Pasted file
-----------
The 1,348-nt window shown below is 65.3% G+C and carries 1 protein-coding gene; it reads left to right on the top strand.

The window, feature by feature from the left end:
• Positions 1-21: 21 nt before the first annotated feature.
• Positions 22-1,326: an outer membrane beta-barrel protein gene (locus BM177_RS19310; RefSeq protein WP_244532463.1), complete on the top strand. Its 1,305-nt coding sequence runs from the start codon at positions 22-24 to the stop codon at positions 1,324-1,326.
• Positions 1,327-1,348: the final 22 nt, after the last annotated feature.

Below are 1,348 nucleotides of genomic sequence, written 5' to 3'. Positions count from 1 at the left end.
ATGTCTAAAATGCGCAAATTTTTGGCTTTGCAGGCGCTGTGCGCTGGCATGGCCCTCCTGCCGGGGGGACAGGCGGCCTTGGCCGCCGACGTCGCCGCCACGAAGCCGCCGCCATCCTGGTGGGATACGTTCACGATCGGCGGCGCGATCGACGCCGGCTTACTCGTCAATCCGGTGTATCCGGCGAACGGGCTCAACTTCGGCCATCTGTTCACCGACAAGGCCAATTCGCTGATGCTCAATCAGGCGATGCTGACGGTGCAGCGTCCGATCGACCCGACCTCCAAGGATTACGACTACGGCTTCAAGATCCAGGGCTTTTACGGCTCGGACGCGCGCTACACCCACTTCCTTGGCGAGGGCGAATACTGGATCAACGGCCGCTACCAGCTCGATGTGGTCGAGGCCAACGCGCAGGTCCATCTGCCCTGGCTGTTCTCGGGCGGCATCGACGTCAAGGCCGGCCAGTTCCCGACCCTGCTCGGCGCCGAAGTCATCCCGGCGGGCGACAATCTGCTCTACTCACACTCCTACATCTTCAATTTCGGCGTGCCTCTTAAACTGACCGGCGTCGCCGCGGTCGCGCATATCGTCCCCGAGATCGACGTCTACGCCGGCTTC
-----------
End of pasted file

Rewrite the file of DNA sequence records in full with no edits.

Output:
The 1,348-nt window shown below is 65.3% G+C and carries 1 protein-coding gene; it reads left to right on the top strand.

The window, feature by feature from the left end:
• Positions 1-21: 21 nt before the first annotated feature.
• Positions 22-1,326: an outer membrane beta-barrel protein gene (locus BM177_RS19310; RefSeq protein WP_244532463.1), complete on the top strand. Its 1,305-nt coding sequence runs from the start codon at positions 22-24 to the stop codon at positions 1,324-1,326.
• Positions 1,327-1,348: the final 22 nt, after the last annotated feature.

Below are 1,348 nucleotides of genomic sequence, written 5' to 3'. Positions count from 1 at the left end.
ATGTCTAAAATGCGCAAATTTTTGGCTTTGCAGGCGCTGTGCGCTGGCATGGCCCTCCTGCCGGGGGGACAGGCGGCCTTGGCCGCCGACGTCGCCGCCACGAAGCCGCCGCCATCCTGGTGGGATACGTTCACGATCGGCGGCGCGATCGACGCCGGCTTACTCGTCAATCCGGTGTATCCGGCGAACGGGCTCAACTTCGGCCATCTGTTCACCGACAAGGCCAATTCGCTGATGCTCAATCAGGCGATGCTGACGGTGCAGCGTCCGATCGACCCGACCTCCAAGGATTACGACTACGGCTTCAAGATCCAGGGCTTTTACGGCTCGGACGCGCGCTACACCCACTTCCTTGGCGAGGGCGAATACTGGATCAACGGCCGCTACCAGCTCGATGTGGTCGAGGCCAACGCGCAGGTCCATCTGCCCTGGCTGTTCTCGGGCGGCATCGACGTCAAGGCCGGCCAGTTCCCGACCCTGCTCGGCGCCGAAGTCATCCCGGCGGGCGACAATCTGCTCTACTCACACTCCTACATCTTCAATTTCGGCGTGCCTCTTAAACTGACCGGCGTCGCCGCGGTCGCGCATATCGTCCCCGAGATCGACGTCTACGCCGGCTTC